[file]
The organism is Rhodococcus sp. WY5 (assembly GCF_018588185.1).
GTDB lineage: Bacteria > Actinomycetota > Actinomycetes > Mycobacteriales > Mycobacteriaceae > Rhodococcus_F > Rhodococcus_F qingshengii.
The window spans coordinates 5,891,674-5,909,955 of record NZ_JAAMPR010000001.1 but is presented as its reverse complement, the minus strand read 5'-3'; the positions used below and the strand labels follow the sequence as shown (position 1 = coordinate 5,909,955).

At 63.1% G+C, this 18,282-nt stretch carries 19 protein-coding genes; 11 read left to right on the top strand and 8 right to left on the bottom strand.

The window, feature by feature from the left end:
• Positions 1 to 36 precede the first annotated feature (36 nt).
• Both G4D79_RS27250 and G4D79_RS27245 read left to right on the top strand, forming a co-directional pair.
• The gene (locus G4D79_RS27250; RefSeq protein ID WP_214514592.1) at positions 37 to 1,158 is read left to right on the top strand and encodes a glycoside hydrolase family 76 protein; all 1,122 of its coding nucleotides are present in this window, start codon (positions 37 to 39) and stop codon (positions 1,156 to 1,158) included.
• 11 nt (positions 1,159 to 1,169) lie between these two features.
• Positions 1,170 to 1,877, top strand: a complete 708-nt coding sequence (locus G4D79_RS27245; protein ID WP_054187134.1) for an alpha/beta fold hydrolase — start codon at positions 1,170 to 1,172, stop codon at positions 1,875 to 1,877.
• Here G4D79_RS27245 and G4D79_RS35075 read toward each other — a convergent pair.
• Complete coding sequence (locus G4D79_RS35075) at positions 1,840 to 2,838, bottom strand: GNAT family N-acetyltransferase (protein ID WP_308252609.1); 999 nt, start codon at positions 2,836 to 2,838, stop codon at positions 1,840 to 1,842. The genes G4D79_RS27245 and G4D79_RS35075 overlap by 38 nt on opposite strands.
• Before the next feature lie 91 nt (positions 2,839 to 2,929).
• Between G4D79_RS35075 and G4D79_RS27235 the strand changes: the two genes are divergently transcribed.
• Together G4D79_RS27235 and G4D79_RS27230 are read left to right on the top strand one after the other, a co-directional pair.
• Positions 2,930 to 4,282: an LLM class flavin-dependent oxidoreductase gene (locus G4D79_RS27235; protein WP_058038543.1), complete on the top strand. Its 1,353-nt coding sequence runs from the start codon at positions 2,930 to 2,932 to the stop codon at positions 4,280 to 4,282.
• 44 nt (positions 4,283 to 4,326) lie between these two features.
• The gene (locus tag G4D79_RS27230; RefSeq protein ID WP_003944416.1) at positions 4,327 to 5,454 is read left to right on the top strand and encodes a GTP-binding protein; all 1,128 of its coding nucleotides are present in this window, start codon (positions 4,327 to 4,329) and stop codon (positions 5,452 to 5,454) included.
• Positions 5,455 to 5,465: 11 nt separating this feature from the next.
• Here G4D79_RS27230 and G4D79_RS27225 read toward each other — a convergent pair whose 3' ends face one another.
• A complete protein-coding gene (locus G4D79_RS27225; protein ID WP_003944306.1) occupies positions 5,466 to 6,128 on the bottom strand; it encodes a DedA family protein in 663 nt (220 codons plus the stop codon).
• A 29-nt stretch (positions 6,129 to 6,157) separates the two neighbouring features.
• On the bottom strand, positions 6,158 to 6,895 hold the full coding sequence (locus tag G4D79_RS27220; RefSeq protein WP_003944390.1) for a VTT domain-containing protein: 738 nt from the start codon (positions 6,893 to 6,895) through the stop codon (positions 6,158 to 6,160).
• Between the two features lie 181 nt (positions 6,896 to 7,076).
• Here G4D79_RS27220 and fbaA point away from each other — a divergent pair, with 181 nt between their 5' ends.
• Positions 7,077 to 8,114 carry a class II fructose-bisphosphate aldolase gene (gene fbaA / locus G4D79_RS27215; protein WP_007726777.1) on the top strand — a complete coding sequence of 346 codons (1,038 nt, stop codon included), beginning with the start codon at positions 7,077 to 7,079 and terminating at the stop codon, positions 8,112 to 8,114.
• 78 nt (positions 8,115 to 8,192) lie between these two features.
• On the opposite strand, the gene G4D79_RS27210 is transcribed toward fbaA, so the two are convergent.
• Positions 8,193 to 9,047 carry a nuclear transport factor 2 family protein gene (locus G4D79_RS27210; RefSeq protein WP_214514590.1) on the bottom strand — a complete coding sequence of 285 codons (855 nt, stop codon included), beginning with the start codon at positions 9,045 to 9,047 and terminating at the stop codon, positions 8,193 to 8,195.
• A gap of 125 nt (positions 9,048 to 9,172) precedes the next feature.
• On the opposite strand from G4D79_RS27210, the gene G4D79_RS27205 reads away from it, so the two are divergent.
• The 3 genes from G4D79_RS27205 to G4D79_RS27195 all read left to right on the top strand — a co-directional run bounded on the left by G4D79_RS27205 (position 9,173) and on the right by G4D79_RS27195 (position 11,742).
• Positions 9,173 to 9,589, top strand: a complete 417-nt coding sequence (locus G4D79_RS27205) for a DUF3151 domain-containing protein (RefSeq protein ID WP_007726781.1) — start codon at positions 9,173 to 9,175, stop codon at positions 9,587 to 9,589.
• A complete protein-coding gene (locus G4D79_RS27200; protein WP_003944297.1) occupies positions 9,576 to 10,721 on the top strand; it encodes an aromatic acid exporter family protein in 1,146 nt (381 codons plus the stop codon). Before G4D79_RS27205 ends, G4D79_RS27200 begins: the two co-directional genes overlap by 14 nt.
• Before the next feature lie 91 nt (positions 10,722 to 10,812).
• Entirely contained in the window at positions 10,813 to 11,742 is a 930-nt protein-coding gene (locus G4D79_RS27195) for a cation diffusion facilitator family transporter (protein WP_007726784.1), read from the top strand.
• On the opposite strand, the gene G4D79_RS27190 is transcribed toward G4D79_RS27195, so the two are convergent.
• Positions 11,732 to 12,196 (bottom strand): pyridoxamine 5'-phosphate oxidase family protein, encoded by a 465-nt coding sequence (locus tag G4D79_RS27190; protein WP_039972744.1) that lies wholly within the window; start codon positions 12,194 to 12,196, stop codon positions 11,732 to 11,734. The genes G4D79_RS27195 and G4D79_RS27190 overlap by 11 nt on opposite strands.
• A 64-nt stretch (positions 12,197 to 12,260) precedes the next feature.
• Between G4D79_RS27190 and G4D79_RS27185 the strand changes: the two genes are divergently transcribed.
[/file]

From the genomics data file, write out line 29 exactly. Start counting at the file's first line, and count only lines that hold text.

• Positions 8,193 to 9,047 carry a nuclear transport factor 2 family protein gene (locus G4D79_RS27210; RefSeq protein WP_214514590.1) on the bottom strand — a complete coding sequence of 285 codons (855 nt, stop codon included), beginning with the start codon at positions 9,045 to 9,047 and terminating at the stop codon, positions 8,193 to 8,195.